but they have fallen into it themselves.
(Psalms 57:6)

In all of these cases David assumes—even as he’s asking—that his request has already been granted. He begins by asking for things to be given in the future, and ends by saying things like, “you have delivered me,” and “I will praise you forever for what you have done.” At first I read those kinds of words and thought, “But God hasn’t done it yet!” Then I realized this is the complete assurance of a man who knows he is his Father’s righteous son. Obviously, I can’t live rebelliously and expect this kind of confidence, but if I love the Lord with all of my heart and soul and mind as David did, when I ask, I too will receive.

"Ask and it will be given to you; seek and you will find; knock and the door will be opened to you. For everyone who asks receives; he who seeks finds; and to him who knocks, the door will be opened. Which of you, if his son asks for bread, will give him a stone? Or if he asks for a fish, will give him a snake?” (Matthew 7:7-10 NIV)

So does Jesus mean I can ask for a new car and I will get it? Again, that's nonsense! When I love myself first, I will want certain things, even if I don't need them, even if they are ultimately bad for me. I will believe some fool of a preacher when he speaks of God's "anointing" as if it's guaranteed to lead to earthly gain. But when I love the Lord with all my heart and soul and mind, I will want different things. God’s desires become my deepest hope as well, including whatever cross He has for me to bear. Does this mean I must resign myself to endless suffering, a cross to bear that leaves me miserable? Not at all! I must and will accept whatever may come in this life, but because God loves me completely, whatever He has planned is what is best for me in the long run, even if it's hard to bear right now.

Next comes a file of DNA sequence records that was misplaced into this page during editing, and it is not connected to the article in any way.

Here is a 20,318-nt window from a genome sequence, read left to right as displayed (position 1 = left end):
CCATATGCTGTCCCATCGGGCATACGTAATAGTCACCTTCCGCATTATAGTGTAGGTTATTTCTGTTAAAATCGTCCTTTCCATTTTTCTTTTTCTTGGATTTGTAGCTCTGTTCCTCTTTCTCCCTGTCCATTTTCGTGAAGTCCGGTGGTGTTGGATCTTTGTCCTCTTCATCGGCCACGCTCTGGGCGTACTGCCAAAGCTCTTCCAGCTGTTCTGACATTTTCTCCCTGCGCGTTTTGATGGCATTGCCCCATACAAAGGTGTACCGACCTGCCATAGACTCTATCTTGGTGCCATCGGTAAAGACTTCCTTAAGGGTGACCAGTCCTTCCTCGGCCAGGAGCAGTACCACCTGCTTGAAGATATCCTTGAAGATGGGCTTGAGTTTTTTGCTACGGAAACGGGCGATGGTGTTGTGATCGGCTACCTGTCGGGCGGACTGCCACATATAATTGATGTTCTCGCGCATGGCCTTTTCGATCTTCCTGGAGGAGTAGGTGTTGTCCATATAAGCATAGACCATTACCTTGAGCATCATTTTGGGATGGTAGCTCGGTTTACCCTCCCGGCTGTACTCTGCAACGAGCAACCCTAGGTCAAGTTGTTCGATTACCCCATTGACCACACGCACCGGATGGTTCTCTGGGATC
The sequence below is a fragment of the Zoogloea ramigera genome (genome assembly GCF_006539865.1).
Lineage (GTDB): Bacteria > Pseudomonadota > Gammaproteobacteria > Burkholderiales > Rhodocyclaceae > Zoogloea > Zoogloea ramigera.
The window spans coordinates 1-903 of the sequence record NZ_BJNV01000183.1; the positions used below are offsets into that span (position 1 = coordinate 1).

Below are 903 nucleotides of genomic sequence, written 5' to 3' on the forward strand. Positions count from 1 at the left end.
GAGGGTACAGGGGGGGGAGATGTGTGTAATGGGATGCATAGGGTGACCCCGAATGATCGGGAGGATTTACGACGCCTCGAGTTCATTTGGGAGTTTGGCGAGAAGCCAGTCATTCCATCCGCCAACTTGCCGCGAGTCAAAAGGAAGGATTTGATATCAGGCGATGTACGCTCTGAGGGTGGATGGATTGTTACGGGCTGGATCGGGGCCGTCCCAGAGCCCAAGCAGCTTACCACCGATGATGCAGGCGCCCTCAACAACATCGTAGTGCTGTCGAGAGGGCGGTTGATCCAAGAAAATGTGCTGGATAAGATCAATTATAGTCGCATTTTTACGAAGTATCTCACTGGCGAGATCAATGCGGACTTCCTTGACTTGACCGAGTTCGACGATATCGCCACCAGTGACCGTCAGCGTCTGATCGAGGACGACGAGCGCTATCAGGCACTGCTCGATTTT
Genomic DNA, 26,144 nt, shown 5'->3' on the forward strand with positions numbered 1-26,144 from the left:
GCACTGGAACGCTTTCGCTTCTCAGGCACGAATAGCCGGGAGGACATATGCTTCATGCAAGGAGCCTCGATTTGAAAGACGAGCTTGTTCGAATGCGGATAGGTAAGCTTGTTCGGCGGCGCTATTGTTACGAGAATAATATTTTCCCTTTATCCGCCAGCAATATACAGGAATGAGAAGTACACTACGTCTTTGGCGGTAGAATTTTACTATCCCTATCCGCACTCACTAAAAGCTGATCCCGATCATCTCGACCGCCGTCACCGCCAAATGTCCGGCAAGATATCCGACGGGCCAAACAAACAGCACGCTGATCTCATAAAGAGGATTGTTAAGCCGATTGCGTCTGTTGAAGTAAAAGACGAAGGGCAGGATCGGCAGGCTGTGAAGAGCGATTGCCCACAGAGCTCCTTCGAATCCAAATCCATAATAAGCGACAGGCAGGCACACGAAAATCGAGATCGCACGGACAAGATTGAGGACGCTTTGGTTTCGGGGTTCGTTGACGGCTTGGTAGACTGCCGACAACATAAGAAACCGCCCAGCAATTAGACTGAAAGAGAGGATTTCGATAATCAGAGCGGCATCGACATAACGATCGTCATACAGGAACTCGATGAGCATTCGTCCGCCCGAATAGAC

"For I know the plans I have for you," declares the LORD, "plans to prosper you and not to harm you, plans to give you hope and a future. Then you will call upon me and come and pray to me, and I will listen to you. You will seek me and find me when you seek me with all your heart. I will be found by you," declares the LORD, "and will bring you back from captivity. I will gather you from all the nations and places where I have banished you," declares the LORD, "and will bring you back to the place from which I carried you into exile." (Jeremiah 29:11-14 NIV)

David, as the Lord’s anointed king, knew God wanted him to take command of Israel after Saul was no longer king. Secure in that assurance, David could afford to celebrate God’s plan many years before it came about. Although he was still living in caves like a hunted animal, David was so certain of his Father’s love he praised God for the future as if it was the present. In the same way, I know if I begin my prayers as David did, begging for the very things God wants for me, for my neighbors and for the world, I can end my prayers in praise and thanksgiving, because the perfect things I have requested are as good as done.

Posted byAthol Dickson at 7:51 AM  

4 comments:

Kay said... February 24, 2008 at 2:17 PM  

If we don't experience the struggle, we can't know the joy of deliverence!

Also, God says to ask in Jesus' name. I like to think of that as asking on His behalf. Is this something Jesus would pray for? Then it is going to happen. If it isn't, then I shouldn't be asking for it. Kinda like WWJP. Just saying "in Jesus name" doesn't cover it.
Great post!

Carrie K. said... February 27, 2008 at 2:59 PM  

Completely off-topic, but I wanted you to know that I finished my ARC of Winter Haven and have posted a review at my blog. I loved it!

gb said... March 15, 2008 at 10:01 AM  

Very good. As His children we must seperate our enevitable and "continuously" challenging circumstances from our abiding sense of inner joy and purpose which God has gifted us with. From the latter, we can derive a unique confidence which propels us forward. We can... if we will.

Gary

Creston Mapes said... September 15, 2009 at 12:28 PM  

Athol

I have my copy, can't wait to read it, and wish you all the best success with this one. Regards, bro.

Creston